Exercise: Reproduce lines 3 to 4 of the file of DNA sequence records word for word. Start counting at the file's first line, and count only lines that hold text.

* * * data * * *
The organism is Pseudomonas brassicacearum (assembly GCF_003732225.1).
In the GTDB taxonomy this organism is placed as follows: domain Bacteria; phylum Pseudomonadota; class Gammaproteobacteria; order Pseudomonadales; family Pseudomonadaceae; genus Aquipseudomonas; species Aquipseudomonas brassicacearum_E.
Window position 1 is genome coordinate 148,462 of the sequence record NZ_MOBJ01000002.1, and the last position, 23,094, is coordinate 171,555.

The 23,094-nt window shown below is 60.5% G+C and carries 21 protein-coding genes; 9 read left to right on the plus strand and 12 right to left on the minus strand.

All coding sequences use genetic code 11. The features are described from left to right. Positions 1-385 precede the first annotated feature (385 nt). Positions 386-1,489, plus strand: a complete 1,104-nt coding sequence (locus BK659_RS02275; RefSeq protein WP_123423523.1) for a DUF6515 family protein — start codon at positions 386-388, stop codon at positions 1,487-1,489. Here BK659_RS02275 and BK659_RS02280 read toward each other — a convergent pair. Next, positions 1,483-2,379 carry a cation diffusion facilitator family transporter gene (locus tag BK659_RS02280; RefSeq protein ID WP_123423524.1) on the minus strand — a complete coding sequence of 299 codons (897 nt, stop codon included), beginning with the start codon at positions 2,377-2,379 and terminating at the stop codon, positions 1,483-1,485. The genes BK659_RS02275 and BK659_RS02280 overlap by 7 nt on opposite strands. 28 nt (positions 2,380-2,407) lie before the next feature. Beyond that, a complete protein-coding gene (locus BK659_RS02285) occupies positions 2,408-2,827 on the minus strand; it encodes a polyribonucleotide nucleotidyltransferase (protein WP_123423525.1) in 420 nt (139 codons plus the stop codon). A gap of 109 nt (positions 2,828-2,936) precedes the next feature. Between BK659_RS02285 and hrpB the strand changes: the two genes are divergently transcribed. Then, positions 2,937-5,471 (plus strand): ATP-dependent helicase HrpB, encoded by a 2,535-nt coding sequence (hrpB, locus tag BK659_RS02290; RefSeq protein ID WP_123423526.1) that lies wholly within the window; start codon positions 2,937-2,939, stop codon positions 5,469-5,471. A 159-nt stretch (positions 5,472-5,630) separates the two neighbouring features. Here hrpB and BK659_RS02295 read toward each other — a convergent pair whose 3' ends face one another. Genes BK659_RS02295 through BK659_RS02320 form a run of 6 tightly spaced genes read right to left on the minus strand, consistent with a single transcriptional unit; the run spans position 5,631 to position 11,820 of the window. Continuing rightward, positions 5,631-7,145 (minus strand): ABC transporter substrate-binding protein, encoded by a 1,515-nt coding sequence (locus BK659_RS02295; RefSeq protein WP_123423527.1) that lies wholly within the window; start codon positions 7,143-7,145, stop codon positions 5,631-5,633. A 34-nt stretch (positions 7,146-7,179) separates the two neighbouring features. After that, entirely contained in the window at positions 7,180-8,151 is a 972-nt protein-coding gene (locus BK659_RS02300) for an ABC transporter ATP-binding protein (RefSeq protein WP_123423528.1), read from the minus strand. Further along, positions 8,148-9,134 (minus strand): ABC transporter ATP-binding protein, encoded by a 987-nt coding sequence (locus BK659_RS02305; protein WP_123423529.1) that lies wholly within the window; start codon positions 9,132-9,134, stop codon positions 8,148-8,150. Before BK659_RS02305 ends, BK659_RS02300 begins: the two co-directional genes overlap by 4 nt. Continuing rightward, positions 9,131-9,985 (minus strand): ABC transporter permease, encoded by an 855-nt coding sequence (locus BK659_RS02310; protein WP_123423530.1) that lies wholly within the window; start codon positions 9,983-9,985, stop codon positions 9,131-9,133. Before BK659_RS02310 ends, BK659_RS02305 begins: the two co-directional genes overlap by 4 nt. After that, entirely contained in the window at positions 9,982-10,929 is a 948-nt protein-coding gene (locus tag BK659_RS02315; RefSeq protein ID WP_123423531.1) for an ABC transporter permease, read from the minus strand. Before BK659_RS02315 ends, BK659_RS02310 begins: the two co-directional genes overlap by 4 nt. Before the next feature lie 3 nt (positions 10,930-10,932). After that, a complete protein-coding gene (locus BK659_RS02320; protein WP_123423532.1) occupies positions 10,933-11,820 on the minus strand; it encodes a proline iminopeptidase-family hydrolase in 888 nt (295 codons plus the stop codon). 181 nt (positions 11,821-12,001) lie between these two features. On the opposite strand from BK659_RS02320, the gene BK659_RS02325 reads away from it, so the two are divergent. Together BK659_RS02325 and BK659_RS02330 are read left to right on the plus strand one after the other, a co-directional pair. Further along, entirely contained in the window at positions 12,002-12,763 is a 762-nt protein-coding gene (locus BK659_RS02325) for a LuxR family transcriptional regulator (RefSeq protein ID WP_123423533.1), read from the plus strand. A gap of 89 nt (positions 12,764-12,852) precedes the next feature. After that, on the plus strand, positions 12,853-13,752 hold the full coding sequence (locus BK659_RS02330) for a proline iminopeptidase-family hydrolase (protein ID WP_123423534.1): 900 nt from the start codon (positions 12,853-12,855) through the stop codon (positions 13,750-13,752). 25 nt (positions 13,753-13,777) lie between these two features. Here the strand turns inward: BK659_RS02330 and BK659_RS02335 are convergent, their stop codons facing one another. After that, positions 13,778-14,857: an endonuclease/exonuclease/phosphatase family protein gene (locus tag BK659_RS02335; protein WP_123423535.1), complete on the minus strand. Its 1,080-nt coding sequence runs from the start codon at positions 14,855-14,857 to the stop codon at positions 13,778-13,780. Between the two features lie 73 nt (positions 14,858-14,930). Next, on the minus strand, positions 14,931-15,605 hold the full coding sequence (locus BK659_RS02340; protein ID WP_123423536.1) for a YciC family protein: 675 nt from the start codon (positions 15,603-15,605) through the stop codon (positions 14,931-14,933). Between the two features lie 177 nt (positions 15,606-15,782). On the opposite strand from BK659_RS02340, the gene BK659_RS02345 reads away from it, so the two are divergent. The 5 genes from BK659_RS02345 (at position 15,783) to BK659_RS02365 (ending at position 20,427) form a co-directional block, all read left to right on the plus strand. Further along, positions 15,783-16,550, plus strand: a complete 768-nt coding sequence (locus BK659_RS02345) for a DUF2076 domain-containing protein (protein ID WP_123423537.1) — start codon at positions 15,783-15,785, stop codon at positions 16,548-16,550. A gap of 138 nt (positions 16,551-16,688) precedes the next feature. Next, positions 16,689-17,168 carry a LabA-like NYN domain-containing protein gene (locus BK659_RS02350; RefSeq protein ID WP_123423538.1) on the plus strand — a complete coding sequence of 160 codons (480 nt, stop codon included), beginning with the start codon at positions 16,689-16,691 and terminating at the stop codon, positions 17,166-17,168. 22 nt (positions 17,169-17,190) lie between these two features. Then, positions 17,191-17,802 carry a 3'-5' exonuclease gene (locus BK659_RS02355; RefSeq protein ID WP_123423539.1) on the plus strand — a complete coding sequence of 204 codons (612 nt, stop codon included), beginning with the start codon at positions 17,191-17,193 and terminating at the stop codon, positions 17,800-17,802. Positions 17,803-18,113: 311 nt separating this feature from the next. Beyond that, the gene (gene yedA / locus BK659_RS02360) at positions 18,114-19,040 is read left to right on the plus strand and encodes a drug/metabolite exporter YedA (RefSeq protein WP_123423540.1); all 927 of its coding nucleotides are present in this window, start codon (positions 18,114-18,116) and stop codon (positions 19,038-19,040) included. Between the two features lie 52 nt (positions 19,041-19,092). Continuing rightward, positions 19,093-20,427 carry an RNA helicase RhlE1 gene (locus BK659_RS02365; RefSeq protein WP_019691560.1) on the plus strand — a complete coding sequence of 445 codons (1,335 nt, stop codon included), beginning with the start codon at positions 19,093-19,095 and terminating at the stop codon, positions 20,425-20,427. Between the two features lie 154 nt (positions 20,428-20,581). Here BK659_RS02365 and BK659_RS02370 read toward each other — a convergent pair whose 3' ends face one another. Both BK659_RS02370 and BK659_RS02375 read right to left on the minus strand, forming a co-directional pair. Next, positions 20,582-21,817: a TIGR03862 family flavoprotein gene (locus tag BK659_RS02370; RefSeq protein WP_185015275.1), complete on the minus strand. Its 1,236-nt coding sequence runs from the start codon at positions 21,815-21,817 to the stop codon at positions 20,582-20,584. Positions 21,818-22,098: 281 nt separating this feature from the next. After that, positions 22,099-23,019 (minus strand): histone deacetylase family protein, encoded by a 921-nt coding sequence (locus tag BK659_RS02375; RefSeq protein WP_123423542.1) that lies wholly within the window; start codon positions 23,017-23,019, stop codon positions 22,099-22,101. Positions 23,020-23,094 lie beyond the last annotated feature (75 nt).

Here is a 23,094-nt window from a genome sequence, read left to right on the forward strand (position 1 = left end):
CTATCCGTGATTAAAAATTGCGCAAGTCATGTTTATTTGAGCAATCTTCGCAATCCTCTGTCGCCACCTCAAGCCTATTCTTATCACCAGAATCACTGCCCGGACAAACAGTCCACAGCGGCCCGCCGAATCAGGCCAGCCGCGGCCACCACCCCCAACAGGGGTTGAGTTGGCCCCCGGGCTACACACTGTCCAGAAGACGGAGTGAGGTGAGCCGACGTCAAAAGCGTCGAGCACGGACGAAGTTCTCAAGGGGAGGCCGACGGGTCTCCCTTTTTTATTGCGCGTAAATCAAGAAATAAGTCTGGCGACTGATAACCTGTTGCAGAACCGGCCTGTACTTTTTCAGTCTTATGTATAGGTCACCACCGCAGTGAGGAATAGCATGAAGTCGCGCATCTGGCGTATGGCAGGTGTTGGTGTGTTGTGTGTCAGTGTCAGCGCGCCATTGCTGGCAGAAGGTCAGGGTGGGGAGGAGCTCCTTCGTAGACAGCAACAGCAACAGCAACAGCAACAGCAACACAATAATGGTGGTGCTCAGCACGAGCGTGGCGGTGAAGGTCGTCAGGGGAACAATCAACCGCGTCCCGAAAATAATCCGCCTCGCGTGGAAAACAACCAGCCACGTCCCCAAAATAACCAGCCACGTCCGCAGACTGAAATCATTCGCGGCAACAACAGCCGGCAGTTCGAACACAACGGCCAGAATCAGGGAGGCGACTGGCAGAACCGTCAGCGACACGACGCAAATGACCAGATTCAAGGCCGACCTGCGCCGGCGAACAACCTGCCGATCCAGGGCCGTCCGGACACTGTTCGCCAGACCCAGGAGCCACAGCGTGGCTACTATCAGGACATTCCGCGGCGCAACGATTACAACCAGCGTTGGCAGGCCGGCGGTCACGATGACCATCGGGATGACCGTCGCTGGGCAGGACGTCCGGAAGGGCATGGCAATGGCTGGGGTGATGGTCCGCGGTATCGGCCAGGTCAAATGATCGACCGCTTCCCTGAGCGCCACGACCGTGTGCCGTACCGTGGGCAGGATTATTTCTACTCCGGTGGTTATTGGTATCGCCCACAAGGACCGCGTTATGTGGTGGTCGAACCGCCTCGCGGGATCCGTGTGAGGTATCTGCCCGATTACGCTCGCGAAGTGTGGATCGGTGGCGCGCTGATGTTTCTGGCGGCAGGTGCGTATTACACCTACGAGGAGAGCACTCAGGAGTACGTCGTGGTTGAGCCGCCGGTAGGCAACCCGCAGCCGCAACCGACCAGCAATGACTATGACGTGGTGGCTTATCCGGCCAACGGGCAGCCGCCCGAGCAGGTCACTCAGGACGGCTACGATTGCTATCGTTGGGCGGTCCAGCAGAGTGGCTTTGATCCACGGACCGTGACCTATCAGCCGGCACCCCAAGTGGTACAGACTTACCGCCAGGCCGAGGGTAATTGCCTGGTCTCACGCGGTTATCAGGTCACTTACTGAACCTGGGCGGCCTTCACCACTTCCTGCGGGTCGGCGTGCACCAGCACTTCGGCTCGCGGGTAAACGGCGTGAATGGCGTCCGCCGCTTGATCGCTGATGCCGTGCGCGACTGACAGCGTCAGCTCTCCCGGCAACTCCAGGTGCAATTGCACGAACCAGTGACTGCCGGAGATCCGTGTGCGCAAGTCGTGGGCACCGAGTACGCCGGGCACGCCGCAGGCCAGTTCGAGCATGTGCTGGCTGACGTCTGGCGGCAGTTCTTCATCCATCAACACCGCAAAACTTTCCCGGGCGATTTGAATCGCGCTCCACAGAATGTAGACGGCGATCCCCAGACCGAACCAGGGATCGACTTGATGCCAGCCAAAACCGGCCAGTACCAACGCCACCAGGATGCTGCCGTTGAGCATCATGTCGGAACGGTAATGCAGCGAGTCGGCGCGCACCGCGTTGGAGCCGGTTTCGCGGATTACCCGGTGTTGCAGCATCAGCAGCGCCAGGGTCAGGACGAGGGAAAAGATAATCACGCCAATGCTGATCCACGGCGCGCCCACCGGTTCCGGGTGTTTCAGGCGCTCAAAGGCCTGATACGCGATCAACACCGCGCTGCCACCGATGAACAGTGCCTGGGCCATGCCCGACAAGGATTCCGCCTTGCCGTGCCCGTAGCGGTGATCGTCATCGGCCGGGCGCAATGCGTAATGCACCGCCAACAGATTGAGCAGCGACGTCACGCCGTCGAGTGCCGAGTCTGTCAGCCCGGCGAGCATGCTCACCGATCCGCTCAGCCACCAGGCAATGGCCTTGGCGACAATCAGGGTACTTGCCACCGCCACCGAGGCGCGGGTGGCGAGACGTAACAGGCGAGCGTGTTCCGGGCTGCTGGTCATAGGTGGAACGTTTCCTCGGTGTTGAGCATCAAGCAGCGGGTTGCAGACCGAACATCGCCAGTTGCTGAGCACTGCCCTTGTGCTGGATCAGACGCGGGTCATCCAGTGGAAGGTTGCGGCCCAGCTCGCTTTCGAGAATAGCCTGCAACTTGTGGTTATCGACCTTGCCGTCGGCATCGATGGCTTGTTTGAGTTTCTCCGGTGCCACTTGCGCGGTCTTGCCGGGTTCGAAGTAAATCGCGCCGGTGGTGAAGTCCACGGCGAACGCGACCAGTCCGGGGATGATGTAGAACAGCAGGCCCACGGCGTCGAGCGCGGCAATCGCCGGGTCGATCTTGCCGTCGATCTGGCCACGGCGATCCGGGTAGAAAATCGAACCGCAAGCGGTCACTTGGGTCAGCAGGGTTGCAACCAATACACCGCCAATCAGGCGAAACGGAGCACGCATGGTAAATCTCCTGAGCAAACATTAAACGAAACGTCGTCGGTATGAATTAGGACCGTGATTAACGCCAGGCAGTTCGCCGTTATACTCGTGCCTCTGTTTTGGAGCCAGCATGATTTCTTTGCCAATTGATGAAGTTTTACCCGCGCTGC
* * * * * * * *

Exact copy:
Window position 1 is genome coordinate 148,462 of the sequence record NZ_MOBJ01000002.1, and the last position, 23,094, is coordinate 171,555.

The 23,094-nt window shown below is 60.5% G+C and carries 21 protein-coding genes; 9 read left to right on the plus strand and 12 right to left on the minus strand.